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Perspectivism 101: Amazonian Cosmology & Corporealities

Events

Speaker:

Prof. Aparecida Vilaça (Museu Nacional, Universidade Federal do Rio de Janeiro; Tinker Visiting Professor, Stanford University

Date:

Thursday, February 13, 2020 - 5:00pm - 7:00pm

Location:

in Building 50, Room 51A (Department of Anthropology)

Type:

Discussion

Perspectivism 101: Amazonian Cosmology & Corporealities

We are thrilled to announce that materiaSouth of South and the Latin American and the Caribbean Working Group will be co-hosting "Perspectivism 101: Amazonian Cosmology & Corporealities," a discussion with Prof. Aparecida Vilaça (Anthropology, Museu Nacional, Universidade Federal do Rio de Janeiro; Tinker Visiting Professor, Stanford University). The event will take place on Thursday, February 13th at 5pm in Building 50, Room 51A (Department of Anthropology)
 
 
Prof. Vilaça will offer an introduction to perspectivism and its impact on Amazonian conceptions of the body, following her paper "Chronically Unstable Bodies: Reflections on Amazonian Corporalities" (2005) and Eduardo Viveiros de Castro's essay "Cosmological Deixis and Amerindian Perspectivism" (1998). Both papers can be downloaded in this location (make sure to sign-in with your SUNet ID to properly access them). A detailed description of Prof. Vilaça's talk can be found below.
 
"Perspectivism and unstable bodies in Amazonia"
 
In 1996, Eduardo Viveiros de Castro published "Cosmological Deixis and Amerindian Perspectivism," a paper that changed the course of Amazonian anthropology, placing the socio-cosmological systems of the region in the center of anthropological debates worldwide. Based on extensive ethnographic data regarding the position of animals and their relationship with humans in native Amerindian cosmologies, the author proposed a theory redefining such cosmologies as perspectivist. In them, both humans and animals see themselves as humans and live as such, that is, they share the same culture; but unlike in animism, they do not see each other as such, but rather as animals or spirits.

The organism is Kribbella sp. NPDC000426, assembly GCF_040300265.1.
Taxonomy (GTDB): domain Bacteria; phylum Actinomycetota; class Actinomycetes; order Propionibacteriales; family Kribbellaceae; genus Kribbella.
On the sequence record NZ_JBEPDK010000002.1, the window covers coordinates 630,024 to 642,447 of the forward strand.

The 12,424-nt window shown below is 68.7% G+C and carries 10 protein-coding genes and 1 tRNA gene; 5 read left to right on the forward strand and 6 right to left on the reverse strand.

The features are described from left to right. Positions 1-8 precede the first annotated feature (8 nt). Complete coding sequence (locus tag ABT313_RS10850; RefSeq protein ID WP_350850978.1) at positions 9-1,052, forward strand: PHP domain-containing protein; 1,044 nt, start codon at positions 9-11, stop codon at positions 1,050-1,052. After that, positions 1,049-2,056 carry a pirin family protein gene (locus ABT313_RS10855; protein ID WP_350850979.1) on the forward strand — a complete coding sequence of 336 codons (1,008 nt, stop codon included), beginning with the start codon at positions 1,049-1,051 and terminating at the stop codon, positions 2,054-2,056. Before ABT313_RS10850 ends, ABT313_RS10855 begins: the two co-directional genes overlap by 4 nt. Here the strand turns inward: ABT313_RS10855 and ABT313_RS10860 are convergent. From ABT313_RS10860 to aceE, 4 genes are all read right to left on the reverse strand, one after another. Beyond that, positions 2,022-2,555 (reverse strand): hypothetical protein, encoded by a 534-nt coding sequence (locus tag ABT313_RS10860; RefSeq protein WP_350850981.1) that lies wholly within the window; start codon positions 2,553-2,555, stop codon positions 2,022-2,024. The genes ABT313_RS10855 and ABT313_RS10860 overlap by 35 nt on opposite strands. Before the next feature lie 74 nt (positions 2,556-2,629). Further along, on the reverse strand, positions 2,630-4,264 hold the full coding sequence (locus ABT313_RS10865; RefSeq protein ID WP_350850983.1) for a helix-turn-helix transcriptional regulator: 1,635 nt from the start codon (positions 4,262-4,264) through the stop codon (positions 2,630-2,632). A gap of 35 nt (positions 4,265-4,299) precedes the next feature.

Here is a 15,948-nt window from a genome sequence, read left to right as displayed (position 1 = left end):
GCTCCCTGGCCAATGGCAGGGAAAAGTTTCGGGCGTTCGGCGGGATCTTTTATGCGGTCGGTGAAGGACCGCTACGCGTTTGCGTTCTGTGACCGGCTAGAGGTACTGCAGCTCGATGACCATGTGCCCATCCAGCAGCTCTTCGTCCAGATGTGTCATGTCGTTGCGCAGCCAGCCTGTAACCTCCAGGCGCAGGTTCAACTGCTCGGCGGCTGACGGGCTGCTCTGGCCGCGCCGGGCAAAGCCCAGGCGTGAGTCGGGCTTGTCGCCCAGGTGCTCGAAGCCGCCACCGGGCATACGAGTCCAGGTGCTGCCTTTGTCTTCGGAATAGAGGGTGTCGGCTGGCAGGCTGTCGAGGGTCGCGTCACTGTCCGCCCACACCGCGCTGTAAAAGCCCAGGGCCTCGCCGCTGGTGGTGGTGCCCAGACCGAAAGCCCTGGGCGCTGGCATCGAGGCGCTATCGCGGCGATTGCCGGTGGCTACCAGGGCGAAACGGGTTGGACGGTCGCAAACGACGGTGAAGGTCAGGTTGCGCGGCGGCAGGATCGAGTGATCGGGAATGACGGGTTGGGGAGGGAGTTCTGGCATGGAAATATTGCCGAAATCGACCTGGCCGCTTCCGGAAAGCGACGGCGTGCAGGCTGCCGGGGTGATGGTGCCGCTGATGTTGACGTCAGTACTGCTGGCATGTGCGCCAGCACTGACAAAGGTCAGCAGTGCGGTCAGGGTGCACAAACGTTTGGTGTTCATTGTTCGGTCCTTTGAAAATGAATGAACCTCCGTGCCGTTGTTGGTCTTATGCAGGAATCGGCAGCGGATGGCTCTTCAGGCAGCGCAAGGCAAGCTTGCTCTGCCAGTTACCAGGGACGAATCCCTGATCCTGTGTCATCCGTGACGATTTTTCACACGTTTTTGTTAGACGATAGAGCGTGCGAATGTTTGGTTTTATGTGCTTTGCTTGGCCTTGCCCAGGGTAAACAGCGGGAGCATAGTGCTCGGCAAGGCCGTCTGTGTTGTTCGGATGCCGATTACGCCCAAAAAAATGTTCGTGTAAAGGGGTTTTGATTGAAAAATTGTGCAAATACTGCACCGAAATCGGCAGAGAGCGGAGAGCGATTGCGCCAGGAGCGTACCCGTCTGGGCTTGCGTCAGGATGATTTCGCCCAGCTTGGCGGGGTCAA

Through a detailed analysis of that inaugural article as well as my paper "Chronically Unstable Bodies" — on the effects of perspectivism on native conceptions of the body — we will examine this theory, which has, for over twenty years, enabled new descriptions of the systems of thought of the Amazonian peoples.
 
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Snacks and wine will be served. RSVP here (not required but strongly encouraged!).
 
If you have any questions, do not hesitate to email the co-organizers Romina Wainberg (materia) and Nelson Shuchmacher Endebo (South of South).